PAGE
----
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Thursday, November 1, 2012
Furious showmanship and charisma of US klezmer virtuousos leaves audience spellbound
Marking their first UK appearance in almost a decade, the Union Chapel was fortunate to play host to the Grammy award winning virtuosos, the Klezmatics, in a sold-out gig organised by the Jewish Music Institute.
Since their inception in 1986, the New York-based band’s globetrotting has helped to boost the profile of klezmer music no end.
They have done so whilst incorporating other styles that complement the brand of Jewish folk music that spawned them.
In fact, their Grammy was attributed to an album of music written to the accompaniment of words written by the late great American songwriter, Woody Guthrie.
For the faithful, this gig was a chance to revel in the technical showmanship and dazzling interplay from the world’s foremost klezmer exponents. For the uninitiated, it was an opportunity to delve into a careering, varied and enriching musical voyage. There were plenty of genres on offer, including traditional klezmer with some jazz and folk inflections.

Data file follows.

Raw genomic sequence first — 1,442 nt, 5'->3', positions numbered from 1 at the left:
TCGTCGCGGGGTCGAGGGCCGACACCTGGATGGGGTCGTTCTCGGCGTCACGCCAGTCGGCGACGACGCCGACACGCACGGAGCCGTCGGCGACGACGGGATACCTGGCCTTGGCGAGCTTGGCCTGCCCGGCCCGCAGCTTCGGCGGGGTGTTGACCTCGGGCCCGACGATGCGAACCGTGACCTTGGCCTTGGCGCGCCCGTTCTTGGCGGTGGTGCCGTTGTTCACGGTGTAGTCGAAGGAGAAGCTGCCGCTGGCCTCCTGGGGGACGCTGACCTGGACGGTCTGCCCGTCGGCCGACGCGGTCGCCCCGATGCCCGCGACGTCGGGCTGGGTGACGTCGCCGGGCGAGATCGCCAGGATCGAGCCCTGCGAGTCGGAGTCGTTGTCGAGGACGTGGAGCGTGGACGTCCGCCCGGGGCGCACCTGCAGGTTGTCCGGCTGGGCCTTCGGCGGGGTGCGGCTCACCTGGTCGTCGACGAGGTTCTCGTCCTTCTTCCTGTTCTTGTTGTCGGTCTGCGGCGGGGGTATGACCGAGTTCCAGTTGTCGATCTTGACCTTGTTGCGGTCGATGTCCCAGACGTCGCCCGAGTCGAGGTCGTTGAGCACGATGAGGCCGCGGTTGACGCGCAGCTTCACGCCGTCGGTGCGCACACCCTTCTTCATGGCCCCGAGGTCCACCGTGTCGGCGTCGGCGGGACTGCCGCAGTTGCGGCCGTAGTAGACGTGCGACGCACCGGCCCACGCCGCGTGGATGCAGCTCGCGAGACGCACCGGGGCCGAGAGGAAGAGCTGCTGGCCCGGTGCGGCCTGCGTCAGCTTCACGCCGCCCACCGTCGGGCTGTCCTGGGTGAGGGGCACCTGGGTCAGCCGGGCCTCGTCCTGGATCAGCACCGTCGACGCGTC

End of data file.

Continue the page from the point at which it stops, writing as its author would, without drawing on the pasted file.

Frontman Lorim Sklamberg displayed impressive vocal chops while handling a multitude of instruments. The rest of the band were equally adept, managing to switch instruments and styles with ease.
As an audacious statement of intent, the audience were treated to a melodic and mannered drum solo only two songs in before the rest of the band joined in.
Stripping things back, there was a mid-set standout in the form of Lazarus, a sparse, aching and mournful lament. The decision to pitch the Guthrie songs together was a potent move, and Gonna Get Through This World shone particularly brightly.
At times, some of the furious displays of musicianship fell on the wrong side of indulgence, but there was enough efficiency, charisma and warmth to entertain, leaving those in attendance joyfully spellbound.
* The Klezmatics played the Union Chapel in Compton Avenue, N1, on Sunday October 21.